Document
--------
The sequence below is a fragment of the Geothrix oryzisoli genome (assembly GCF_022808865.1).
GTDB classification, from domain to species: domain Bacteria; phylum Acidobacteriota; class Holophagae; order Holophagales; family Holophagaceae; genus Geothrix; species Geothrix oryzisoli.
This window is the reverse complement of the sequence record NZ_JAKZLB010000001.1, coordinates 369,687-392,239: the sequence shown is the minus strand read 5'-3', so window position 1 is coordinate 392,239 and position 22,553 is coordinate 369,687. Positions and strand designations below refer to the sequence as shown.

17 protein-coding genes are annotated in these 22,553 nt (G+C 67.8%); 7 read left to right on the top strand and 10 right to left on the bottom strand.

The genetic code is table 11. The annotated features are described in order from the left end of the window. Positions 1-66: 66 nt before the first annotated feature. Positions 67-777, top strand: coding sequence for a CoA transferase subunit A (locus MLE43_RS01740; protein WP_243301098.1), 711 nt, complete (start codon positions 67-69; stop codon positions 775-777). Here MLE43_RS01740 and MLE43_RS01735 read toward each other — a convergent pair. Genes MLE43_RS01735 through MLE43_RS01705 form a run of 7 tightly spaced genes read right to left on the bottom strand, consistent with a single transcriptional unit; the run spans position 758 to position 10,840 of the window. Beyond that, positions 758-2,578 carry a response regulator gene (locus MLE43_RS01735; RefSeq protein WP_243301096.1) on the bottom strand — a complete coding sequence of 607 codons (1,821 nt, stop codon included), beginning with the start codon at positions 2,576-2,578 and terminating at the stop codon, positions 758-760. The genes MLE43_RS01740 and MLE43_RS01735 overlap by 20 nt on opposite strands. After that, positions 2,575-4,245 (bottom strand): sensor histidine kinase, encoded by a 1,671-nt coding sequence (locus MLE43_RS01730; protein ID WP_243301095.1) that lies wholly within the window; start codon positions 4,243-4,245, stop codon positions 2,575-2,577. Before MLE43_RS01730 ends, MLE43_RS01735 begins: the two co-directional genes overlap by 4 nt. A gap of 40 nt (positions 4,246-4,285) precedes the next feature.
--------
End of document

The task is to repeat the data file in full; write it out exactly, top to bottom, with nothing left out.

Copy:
The sequence below is a fragment of the Geothrix oryzisoli genome (assembly GCF_022808865.1).
GTDB classification, from domain to species: domain Bacteria; phylum Acidobacteriota; class Holophagae; order Holophagales; family Holophagaceae; genus Geothrix; species Geothrix oryzisoli.
This window is the reverse complement of the sequence record NZ_JAKZLB010000001.1, coordinates 369,687-392,239: the sequence shown is the minus strand read 5'-3', so window position 1 is coordinate 392,239 and position 22,553 is coordinate 369,687. Positions and strand designations below refer to the sequence as shown.

17 protein-coding genes are annotated in these 22,553 nt (G+C 67.8%); 7 read left to right on the top strand and 10 right to left on the bottom strand.

The genetic code is table 11. The annotated features are described in order from the left end of the window. Positions 1-66: 66 nt before the first annotated feature. Positions 67-777, top strand: coding sequence for a CoA transferase subunit A (locus MLE43_RS01740; protein WP_243301098.1), 711 nt, complete (start codon positions 67-69; stop codon positions 775-777). Here MLE43_RS01740 and MLE43_RS01735 read toward each other — a convergent pair. Genes MLE43_RS01735 through MLE43_RS01705 form a run of 7 tightly spaced genes read right to left on the bottom strand, consistent with a single transcriptional unit; the run spans position 758 to position 10,840 of the window. Beyond that, positions 758-2,578 carry a response regulator gene (locus MLE43_RS01735; RefSeq protein WP_243301096.1) on the bottom strand — a complete coding sequence of 607 codons (1,821 nt, stop codon included), beginning with the start codon at positions 2,576-2,578 and terminating at the stop codon, positions 758-760. The genes MLE43_RS01740 and MLE43_RS01735 overlap by 20 nt on opposite strands. After that, positions 2,575-4,245 (bottom strand): sensor histidine kinase, encoded by a 1,671-nt coding sequence (locus MLE43_RS01730; protein ID WP_243301095.1) that lies wholly within the window; start codon positions 4,243-4,245, stop codon positions 2,575-2,577. Before MLE43_RS01730 ends, MLE43_RS01735 begins: the two co-directional genes overlap by 4 nt. A gap of 40 nt (positions 4,246-4,285) precedes the next feature.